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Let $G=(V,E)$ be a finite, simple, undirected graph. A dominating set is a set $D\subseteq V$ such that for all $v\in V\setminus D$ there is $d\in D$ such that $\{v,d\}\in E$. The dominating number $\gamma(G)$ is defined to be the minimum cardinality of a dominating set.

The complete graphs show that the dominating number can be very small compared to the chromatic number $\chi(G)$. However, it feels like if $\chi(G)$ is "smallish" compared to $|V|$, then $\gamma(G)$ might have a chance to be larger than $\chi(G)$.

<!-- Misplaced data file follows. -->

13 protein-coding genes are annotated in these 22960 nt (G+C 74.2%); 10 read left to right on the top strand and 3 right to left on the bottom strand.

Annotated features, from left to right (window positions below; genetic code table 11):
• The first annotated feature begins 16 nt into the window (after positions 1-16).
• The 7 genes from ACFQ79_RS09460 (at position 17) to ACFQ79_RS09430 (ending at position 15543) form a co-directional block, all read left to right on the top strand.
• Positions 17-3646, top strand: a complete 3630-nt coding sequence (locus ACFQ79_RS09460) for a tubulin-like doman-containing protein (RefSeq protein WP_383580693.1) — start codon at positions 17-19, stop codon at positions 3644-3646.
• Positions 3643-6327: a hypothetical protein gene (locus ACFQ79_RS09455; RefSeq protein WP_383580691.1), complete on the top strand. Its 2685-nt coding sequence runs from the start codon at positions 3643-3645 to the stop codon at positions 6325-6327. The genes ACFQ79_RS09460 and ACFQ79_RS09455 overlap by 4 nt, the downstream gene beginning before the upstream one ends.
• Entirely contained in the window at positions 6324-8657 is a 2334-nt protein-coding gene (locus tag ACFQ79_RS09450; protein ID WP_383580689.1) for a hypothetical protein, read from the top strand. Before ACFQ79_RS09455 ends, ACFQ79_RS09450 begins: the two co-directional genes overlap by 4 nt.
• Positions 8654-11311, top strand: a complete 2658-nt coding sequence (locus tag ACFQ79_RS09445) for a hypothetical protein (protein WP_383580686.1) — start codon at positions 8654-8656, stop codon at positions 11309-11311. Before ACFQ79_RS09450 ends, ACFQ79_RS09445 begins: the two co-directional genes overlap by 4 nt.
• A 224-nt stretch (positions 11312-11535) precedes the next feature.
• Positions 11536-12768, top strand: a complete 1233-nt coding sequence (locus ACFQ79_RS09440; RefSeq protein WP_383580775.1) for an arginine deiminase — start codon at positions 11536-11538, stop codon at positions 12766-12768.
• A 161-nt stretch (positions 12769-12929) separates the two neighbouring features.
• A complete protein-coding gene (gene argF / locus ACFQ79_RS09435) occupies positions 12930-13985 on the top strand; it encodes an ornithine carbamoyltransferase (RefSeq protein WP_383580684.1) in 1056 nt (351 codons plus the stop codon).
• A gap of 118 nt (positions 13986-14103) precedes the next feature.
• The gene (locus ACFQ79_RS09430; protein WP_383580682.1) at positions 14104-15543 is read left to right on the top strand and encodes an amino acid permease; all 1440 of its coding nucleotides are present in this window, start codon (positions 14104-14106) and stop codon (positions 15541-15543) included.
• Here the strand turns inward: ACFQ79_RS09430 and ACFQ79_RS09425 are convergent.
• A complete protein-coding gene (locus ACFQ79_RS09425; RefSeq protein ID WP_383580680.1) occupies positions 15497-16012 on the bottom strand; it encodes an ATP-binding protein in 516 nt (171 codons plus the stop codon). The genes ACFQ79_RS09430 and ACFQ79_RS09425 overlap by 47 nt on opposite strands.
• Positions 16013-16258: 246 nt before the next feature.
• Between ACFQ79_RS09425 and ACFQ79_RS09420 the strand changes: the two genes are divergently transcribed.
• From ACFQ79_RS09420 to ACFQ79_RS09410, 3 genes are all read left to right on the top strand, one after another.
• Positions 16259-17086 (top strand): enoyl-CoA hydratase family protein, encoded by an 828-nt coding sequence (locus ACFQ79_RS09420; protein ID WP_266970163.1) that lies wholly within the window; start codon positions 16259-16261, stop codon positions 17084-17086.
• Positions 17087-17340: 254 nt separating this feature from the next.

More mathematically: Is there $r\in ]0,1[$ such that whenever $\frac{\chi(G)}{|V(G)|} < r$ then $\gamma(G) \geq \chi(G)$?

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No. Suppose that such an $r$ exists. Choose $t \in \mathbb{N}$ such that $\frac{1}{t-1} < r$. Let $G$ be the disjoint union of $t-1$ copies of $K_{t}$. Then $|V(G)|=(t-1)t$ and $\chi(G)=t$, so $\frac{\chi(G)}{|V(G)|}=\frac{1}{t-1} < r$. But $\gamma(G)=t-1 < \chi(G)$.

Note that this example can be made connected by choosing a vertex $x$ in one copy of $K_t$ and connecting $x$ to a vertex in each of the other copies of $K_t$. This will not change the chromatic number nor the domination number.

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